NEW POLITICAL ORDER
James Russell, a Senior Lecturer at the Naval Postgraduate School, has a rather provocative article in Strategic Insights. A teaser:
The capture of Saddam Hussein, Libyan leader Muammar Gaddafi’s apparent abandonment of weapons of mass destruction, and the recent physical assault on Egyptian Foreign Minister Ahmed Maher in Jerusalem’s Al Aqsa Mosque all suggest the dawn of a new era in the Middle East, U.S. regional security strategy, and the global war against terrorism. It may seem far-fetched to assert a linkage between these seemingly incongruous events. After all, how can Saddam’s capture be related to the assault on the Egyptian Foreign Minister? And what does Libya’s plea for re-entry into the international community have to do with the war against terrorism or U.S. security policy? These events are linked symbolically and each, in its own way, serves to highlight different aspects of an uncertain future as the Middle East enters a new era.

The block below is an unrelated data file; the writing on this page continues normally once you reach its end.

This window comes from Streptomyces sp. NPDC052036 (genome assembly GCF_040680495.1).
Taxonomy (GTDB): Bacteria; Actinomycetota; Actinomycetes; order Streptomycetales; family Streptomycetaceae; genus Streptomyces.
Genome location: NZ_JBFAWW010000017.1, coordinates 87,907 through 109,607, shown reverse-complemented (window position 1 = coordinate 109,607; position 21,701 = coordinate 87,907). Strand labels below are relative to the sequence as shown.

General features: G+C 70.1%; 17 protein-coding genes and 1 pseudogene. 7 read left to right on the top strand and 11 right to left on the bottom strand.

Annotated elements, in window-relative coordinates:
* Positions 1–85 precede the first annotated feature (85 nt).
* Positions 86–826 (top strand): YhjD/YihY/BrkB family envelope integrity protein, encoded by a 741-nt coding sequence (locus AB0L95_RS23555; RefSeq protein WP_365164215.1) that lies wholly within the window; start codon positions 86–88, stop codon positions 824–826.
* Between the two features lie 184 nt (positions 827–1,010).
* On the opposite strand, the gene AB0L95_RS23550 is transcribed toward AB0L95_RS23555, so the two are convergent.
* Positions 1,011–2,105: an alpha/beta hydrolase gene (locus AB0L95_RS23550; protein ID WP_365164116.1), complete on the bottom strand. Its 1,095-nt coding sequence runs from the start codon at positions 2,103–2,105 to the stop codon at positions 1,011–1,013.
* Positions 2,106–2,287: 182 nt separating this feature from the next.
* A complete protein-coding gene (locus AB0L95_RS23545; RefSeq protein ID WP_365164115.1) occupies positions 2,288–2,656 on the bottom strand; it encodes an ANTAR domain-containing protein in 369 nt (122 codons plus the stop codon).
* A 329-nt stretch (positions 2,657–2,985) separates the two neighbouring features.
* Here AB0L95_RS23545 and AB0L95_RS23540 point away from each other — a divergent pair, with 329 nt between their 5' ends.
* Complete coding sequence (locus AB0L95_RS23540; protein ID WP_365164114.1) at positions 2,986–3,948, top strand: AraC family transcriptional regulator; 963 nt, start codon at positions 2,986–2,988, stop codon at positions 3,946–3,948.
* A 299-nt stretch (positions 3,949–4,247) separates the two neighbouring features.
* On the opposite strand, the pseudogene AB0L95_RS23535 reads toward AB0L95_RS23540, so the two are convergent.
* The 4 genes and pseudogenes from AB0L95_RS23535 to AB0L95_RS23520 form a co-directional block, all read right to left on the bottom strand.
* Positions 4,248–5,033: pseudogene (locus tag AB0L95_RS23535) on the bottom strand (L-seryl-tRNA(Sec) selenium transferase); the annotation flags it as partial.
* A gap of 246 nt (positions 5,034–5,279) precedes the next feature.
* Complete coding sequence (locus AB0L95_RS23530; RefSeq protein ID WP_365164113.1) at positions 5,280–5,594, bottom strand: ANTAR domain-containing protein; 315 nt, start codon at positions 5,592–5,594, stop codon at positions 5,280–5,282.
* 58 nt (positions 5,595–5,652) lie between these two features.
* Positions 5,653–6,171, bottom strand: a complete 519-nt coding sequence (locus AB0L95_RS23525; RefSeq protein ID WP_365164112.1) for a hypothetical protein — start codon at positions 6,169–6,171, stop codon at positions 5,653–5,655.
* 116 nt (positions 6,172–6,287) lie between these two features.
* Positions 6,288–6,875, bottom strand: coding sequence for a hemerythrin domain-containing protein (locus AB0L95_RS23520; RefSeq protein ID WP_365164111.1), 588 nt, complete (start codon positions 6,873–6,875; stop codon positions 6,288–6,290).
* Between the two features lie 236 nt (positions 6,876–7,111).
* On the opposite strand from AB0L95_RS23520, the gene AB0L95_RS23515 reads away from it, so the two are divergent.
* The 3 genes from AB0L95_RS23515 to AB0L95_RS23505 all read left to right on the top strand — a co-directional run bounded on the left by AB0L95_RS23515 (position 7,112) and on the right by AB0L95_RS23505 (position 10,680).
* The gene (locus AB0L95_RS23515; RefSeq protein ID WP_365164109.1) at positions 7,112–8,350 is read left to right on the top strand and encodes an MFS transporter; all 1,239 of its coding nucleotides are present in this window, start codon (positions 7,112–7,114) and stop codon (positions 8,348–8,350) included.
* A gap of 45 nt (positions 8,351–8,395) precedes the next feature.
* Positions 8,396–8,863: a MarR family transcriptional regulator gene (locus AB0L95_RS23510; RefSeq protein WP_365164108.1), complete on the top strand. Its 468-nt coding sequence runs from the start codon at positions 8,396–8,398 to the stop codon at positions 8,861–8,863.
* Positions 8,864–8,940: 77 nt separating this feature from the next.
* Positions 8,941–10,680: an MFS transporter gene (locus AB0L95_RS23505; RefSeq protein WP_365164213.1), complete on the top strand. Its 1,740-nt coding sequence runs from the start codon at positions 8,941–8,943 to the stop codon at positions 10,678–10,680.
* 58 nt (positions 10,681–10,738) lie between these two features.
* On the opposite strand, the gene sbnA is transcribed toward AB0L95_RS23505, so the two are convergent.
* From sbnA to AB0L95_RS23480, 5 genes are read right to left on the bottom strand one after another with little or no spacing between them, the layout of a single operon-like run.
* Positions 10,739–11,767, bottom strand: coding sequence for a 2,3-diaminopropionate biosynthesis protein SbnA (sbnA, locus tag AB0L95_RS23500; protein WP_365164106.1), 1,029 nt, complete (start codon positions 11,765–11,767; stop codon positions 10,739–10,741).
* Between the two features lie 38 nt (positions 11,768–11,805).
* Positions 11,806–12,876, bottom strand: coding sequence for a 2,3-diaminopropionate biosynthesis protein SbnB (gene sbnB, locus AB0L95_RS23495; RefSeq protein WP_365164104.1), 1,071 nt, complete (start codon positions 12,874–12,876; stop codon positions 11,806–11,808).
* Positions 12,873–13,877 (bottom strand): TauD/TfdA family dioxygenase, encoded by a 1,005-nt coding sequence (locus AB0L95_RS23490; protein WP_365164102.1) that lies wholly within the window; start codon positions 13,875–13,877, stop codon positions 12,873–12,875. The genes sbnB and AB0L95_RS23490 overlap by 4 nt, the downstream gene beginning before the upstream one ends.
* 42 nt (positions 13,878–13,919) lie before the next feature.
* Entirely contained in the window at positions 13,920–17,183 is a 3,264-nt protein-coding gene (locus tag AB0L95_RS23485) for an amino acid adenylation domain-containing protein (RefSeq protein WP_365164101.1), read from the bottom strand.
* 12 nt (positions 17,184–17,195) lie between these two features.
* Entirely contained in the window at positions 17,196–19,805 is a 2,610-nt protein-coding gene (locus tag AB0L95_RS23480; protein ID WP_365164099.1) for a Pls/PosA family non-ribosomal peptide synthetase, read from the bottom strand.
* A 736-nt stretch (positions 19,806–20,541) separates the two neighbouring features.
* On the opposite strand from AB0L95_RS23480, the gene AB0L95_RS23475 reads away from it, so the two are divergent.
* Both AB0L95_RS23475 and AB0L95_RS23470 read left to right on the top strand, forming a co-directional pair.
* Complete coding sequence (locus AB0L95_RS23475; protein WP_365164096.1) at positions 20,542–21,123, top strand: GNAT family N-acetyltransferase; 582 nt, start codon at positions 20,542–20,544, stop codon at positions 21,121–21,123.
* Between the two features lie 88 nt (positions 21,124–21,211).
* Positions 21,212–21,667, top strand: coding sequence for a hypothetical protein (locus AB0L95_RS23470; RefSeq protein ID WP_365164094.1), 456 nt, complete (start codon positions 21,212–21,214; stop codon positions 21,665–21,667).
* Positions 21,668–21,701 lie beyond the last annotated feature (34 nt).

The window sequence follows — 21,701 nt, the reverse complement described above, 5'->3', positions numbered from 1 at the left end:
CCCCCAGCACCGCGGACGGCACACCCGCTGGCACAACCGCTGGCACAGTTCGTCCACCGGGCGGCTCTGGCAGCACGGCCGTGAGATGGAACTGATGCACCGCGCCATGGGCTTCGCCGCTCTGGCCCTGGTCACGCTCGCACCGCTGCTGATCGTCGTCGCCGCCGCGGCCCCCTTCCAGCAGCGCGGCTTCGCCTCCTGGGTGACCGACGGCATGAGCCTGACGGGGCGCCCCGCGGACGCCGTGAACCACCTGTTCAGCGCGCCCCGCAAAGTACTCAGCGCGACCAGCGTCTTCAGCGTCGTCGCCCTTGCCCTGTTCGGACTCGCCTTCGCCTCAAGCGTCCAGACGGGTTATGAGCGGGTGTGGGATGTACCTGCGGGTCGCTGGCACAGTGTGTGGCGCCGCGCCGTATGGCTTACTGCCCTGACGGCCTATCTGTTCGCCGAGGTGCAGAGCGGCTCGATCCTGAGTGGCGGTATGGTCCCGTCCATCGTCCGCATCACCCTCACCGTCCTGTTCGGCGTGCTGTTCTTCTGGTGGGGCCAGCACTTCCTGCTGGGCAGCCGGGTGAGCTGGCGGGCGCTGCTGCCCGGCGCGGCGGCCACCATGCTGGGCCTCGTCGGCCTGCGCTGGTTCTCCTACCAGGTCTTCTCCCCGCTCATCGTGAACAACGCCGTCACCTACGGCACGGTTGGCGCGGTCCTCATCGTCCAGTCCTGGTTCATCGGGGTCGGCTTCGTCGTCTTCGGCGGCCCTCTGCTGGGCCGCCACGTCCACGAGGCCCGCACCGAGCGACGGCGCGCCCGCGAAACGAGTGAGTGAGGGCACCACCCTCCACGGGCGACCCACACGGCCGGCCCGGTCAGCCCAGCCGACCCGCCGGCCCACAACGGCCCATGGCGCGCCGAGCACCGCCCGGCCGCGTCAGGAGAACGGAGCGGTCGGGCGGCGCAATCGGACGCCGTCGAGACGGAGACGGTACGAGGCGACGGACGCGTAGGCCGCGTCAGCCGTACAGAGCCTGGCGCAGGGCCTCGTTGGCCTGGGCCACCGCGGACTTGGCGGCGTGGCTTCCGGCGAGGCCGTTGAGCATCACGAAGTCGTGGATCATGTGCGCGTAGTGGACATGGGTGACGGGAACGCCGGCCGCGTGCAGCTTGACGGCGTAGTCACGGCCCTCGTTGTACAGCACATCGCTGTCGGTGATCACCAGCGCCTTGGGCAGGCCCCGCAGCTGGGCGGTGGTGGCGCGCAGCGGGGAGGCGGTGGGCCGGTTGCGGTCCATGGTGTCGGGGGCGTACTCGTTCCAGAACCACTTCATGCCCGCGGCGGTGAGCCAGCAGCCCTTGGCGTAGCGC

All three events illustrate aspects of a transition process, one that promises to be lengthy and take a variety of unanticipated twists and turns. Existing political institutions will evolve, be swept away and/or be transformed in ways that cannot be foreseen; the region’s internal political dynamics are positively fermenting with the possibility of change; rules governing the relationships between the rulers and the ruled will be rewritten. In short, the region stands on the verge of a new political era. The new politics hopefully will lead a macroeconomic revolution not unlike that which is underway in Eastern Europe, where non-competitive state-centric socialist-style economies gradually give way to more competitive systems capable of integration into the rules-based global economic order taking shape under the auspices of the World Trade Organization (WTO). The Middle East may finally be entering the post-Cold War world.
I hope he’s correct; I fear he isn’t. Of course, I would have been skeptical about predictions of democracy in Latin America and Eastern Europe five years beforehand as well. May I be wrong again.